The Maker Of Sweethearts, Necco Candies Has Shut Down Operations Abruptly
Oh no! If you like the candy, you better stock up now.
Just two months after Necco (New England Confectionery Company) was sold to Round Hill Investments, LLC in a $17.3 million deal, the company’s plant in Revere, Massachusetts, has abruptly closed. Round Hill Investments has also confirmed that it has sold Necco to an unnamed candy manufacturer. They did not say whether production of the company’s candy products would resume.
“Round Hill Investments was very excited to acquire Necco’s historic brands and to be part of their national resurgence,” the company said in a statement. “After careful engagement and consideration, however, the firm decided to sell the brands to another national confection manufacturer and today announced the closure of the operations in Revere, Massachusetts.”
Originally, Necco was sold to Spangler Candy Company at a bankruptcy auction, but that deal fell through when Spangler asked for a substantial price reduction.
The news has fans of Necco’s products, such as Necco Wafers and Sweethearts, once again concerned about the fate of their beloved candies. Necco also manufactured Mary Janes and Clark Bars.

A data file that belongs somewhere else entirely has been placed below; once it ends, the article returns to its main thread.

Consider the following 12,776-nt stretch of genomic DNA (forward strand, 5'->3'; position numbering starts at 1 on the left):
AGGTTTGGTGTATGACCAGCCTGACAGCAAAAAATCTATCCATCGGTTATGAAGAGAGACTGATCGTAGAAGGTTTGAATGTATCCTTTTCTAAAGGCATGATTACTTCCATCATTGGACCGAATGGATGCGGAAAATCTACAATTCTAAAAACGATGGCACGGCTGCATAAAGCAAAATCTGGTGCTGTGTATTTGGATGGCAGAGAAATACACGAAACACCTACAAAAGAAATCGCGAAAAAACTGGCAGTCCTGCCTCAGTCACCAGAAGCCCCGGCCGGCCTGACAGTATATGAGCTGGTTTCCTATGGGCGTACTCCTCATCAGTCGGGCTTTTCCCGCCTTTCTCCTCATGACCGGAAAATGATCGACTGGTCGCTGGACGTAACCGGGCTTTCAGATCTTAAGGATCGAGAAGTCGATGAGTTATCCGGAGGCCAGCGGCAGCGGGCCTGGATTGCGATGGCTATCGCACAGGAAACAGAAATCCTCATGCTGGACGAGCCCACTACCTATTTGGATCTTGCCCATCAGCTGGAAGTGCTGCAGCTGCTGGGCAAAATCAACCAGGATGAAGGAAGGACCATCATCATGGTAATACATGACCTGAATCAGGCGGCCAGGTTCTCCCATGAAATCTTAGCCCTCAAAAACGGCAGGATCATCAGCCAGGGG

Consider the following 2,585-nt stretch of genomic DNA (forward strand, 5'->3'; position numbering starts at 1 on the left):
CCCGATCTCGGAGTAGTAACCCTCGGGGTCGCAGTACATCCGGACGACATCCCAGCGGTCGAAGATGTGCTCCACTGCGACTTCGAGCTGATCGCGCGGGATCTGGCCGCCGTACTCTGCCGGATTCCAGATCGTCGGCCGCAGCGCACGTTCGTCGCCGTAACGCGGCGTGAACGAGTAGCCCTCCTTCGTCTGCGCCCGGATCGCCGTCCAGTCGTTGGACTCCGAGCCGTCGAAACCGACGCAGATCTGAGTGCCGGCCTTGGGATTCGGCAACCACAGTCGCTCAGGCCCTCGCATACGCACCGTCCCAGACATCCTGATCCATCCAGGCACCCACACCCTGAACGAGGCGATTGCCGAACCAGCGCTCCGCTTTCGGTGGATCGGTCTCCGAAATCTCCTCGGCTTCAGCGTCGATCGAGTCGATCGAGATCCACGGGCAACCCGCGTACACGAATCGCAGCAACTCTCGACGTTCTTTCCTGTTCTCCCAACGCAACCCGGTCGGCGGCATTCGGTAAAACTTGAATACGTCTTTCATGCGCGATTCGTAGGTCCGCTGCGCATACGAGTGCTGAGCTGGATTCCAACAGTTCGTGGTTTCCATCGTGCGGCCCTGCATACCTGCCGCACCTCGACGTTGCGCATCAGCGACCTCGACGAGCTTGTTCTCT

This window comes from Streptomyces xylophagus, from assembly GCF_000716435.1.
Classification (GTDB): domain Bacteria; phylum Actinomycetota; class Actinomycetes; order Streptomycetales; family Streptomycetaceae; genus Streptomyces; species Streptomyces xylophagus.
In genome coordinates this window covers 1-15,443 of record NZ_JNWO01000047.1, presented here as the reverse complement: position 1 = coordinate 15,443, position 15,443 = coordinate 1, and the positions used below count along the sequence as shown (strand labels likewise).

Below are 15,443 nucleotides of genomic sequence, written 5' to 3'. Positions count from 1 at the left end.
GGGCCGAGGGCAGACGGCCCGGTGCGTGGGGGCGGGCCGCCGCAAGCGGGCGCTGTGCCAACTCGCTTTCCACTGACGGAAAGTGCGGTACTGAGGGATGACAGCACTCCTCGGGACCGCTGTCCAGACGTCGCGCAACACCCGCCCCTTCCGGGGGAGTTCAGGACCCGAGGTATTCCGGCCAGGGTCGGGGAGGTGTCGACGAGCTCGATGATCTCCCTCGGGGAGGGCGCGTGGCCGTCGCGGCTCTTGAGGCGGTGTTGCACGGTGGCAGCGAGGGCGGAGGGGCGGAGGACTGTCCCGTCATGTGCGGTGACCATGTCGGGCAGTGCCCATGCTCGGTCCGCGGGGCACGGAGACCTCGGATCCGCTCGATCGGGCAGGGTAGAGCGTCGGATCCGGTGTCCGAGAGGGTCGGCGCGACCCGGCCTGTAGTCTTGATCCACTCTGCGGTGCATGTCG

“I mean, those Valentine’s Day hearts are definitely a part of my childhood,” Alexis Werner of Salem, Massachusetts, told NECN. “That’s pretty much the only candy I liked.”
For the approximately 230 workers at the plant in Revere, the news of the closing came as a total surprise.
“There was a statement they read off about severance pay and ‘thank you for your service’ and where you can pick up all your personal belongings,” Chris, a Necco mechanic who asked that his last name not be used, told Boston Globe of how employees were informed about the closing on Tuesday afternoon. “We were told don’t show up tomorrow [Wednesday].”
Necco is the oldest continuously operating candy company in the United States. Are you hoping there’s still a chance to snag some of your favorite Necco candies?